While always popular with fine printers, text figures became rarer still with the advent of phototypesetting and early digital technologies with limited character sets and no support for alternate characters. Walter Tracy noted that they were avoided by phototypesetting manufacturers since (not being of even height) they could not be miniaturised to form fraction numerals, requiring an additional set of fraction characters. They made a comeback with more advanced digital typesetting systems.
Modern professional digital fonts are almost universally in one or another variant of the OpenType format and encode both text and lining figures as OpenType alternate characters. Text figures are not encoded separately in Unicode, because they are not considered separate characters from lining figures, only a different way of writing the same characters. Adobe's early OpenType fonts used Private Use Area for non-default sets of numerals, but the most recent ones only use OpenType features.
- ^ University of Chicago Press (2010). "Appendix B: Glossary". The Chicago Manual of Style (16th ed.). Chicago: University of Chicago Press. pp. 891, 899.
- ^ Birdsall 2004, p. xi
- ^ Birdsall 2004, p. 186
- ^ Bringhurst 1992, p. 36
- ^ Saller, Carol (March 14, 2012). "Old-Style Versus Lining Figures". Lingua Franca. The Chronicle of Higher Education.
- ^ a b c d Tracy, Walter. Letters of Credit. pp. 67–70.
- ^ Bergmann, Christoph; Hardwig, Florian (23 August 2016). "Zero vs. oh: Strategies of glyph differentiation". Isoglosse. Retrieved 12 September 2016.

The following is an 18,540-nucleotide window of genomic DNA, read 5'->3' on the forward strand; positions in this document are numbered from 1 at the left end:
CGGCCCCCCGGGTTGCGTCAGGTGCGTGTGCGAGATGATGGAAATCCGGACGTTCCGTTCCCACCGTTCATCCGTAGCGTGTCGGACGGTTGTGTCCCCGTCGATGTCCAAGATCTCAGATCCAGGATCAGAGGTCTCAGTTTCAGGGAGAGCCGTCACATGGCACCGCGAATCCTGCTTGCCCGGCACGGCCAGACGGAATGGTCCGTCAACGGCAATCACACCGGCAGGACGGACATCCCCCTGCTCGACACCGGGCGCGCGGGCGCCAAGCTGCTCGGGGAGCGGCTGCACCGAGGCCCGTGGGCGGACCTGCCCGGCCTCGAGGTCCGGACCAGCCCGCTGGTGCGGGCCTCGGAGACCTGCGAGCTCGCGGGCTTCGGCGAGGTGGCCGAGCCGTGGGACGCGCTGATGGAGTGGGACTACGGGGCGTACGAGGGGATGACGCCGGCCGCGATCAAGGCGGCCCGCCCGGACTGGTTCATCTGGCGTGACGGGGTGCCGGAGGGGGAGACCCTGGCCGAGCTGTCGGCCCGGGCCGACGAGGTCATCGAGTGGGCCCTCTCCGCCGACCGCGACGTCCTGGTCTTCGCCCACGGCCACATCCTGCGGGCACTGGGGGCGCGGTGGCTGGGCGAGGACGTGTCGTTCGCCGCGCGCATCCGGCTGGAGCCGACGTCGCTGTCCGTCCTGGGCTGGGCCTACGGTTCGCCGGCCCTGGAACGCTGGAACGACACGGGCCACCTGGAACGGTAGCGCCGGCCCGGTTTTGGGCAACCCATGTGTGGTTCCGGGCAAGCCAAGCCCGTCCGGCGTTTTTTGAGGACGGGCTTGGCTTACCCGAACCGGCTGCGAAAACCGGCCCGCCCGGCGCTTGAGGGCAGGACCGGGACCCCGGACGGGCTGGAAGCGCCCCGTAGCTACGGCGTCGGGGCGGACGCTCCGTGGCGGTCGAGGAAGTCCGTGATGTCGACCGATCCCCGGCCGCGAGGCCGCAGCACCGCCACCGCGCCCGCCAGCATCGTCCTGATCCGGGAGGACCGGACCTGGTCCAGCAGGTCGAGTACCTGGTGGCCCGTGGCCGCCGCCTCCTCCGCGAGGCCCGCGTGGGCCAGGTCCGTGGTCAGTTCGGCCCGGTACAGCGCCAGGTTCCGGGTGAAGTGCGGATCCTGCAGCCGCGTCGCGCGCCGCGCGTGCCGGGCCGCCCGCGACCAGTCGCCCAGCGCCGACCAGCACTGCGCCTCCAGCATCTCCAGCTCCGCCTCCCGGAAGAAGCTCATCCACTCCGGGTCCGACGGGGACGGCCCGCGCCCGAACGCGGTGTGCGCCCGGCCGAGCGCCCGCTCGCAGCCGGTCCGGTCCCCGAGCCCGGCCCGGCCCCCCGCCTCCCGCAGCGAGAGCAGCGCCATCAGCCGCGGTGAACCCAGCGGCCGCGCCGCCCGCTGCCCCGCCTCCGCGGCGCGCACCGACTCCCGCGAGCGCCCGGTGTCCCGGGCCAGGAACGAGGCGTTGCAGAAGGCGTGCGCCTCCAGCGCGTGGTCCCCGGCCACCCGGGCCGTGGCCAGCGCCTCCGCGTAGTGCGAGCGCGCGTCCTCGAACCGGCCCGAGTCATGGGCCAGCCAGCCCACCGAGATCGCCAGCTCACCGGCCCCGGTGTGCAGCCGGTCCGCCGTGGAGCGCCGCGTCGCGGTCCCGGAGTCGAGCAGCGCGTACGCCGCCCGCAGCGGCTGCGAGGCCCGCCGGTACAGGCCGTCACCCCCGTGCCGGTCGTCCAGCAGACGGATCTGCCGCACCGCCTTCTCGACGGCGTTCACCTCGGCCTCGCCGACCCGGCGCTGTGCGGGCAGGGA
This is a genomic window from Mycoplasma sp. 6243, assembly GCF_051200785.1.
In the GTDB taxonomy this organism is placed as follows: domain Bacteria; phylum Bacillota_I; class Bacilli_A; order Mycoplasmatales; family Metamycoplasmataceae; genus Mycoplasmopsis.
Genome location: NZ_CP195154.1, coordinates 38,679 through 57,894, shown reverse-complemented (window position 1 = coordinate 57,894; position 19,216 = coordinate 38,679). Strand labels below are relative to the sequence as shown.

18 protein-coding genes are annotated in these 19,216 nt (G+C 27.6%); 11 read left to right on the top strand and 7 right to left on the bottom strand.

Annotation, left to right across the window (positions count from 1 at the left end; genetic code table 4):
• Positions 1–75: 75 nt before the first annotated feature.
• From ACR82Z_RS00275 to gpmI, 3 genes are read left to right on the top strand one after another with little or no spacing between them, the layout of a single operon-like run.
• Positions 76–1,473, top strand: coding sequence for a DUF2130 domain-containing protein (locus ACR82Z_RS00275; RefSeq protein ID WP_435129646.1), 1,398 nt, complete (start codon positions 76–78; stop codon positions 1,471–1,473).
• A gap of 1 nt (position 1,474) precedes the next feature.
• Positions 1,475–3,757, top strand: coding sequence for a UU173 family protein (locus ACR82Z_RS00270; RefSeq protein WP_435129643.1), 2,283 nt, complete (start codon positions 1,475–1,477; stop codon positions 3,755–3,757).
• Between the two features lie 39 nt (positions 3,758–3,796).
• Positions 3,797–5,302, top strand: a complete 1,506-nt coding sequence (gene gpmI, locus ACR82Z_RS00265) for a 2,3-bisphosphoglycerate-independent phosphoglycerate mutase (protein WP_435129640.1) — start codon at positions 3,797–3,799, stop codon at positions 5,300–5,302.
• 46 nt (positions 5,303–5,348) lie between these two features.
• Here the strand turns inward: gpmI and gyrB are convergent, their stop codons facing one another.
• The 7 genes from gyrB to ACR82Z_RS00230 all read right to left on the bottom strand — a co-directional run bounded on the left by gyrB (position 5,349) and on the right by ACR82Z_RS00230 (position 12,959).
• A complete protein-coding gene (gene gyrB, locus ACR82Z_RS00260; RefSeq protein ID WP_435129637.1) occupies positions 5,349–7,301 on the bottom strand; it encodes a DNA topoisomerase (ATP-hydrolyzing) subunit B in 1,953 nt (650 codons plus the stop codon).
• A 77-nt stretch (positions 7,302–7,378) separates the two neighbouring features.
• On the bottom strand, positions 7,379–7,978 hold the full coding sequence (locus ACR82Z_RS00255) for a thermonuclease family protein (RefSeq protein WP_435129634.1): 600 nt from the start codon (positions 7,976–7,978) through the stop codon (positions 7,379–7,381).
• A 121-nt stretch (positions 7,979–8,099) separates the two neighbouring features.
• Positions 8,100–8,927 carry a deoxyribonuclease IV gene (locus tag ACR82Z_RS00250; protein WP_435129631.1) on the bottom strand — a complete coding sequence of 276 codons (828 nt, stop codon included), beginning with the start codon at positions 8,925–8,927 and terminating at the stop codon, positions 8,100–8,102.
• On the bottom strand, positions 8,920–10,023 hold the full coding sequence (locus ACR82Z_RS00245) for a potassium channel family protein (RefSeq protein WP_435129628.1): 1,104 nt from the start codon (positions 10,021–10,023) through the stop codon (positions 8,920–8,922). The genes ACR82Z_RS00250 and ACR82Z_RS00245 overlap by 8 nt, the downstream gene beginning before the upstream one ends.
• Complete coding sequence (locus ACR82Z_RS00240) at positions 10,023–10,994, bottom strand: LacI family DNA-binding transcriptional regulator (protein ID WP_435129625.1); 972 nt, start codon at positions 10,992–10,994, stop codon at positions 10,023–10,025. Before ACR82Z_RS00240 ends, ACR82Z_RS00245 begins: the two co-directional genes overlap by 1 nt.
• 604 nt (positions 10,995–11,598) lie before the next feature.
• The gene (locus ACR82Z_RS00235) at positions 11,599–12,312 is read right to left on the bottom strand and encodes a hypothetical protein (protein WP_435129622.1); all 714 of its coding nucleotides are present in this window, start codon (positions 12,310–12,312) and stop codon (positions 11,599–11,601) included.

- ^ "Registered features - definitions and implementations". Microsoft. February 14, 2017. Retrieved April 24, 2018.
- ^ Devroye, Luc (November 30, 2002). "More on the Palatino Story".
- ^ Index of /~was/x/FPL Archived April 15, 2011, at the Wayback Machine
- ^ (URW)++ Design & Development; Puga, Diego; Stubner, Ralf (March 13, 2008). "FPL Neu Fonts—OpenType Edition". Archived from the original on April 25, 2012.
- ^ a b Hansard, Thomas Curson (1825). Typographia, an Historical Sketch of the Origin and Progress of the Art of Printing. pp. 430–1. Retrieved 12 August 2015.
- ^ Johnson, Alfred F. (1930). "The Evolution of the Modern-Face Roman". The Library. s4-XI (3): 353–377. doi:10.1093/library/s4-XI.3.353.
- ^ Bringhurst 1992, p. 47
- ^ Hoefler, Jonathan. "Hoefler Text: design notes". Hoefler & Co. Retrieved 24 May 2019.
- ^ "22". The Unicode® Standard: Version 12.0 – Core Specification (PDF). Mountain View, CA: The Unicode Consortium. 2019. p. 820. ISBN 978-1-936213-22-1. Retrieved 24 May 2019.
Some variations of decimal digits are considered glyph variants and are not separately encoded. These include the old style variants of digits, as shown in Figure 22-7.
- ^ Personal communication from Thomas Phinney, formerly of Adobe Type
- Birdsall, Derek (2004). Notes on Book Design. New Haven, CT: Yale University Press. ISBN 0-300-10347-6.
- Bringhurst, Robert (1992). The Elements of Typographic Style. Vancouver: Hartley & Marks. pp. 46–48. ISBN 0-88179-132-6.
- Bergsland, David. "Using Numbers in the Proper Case". DT&G Design. Archived from the original on June 21, 2012.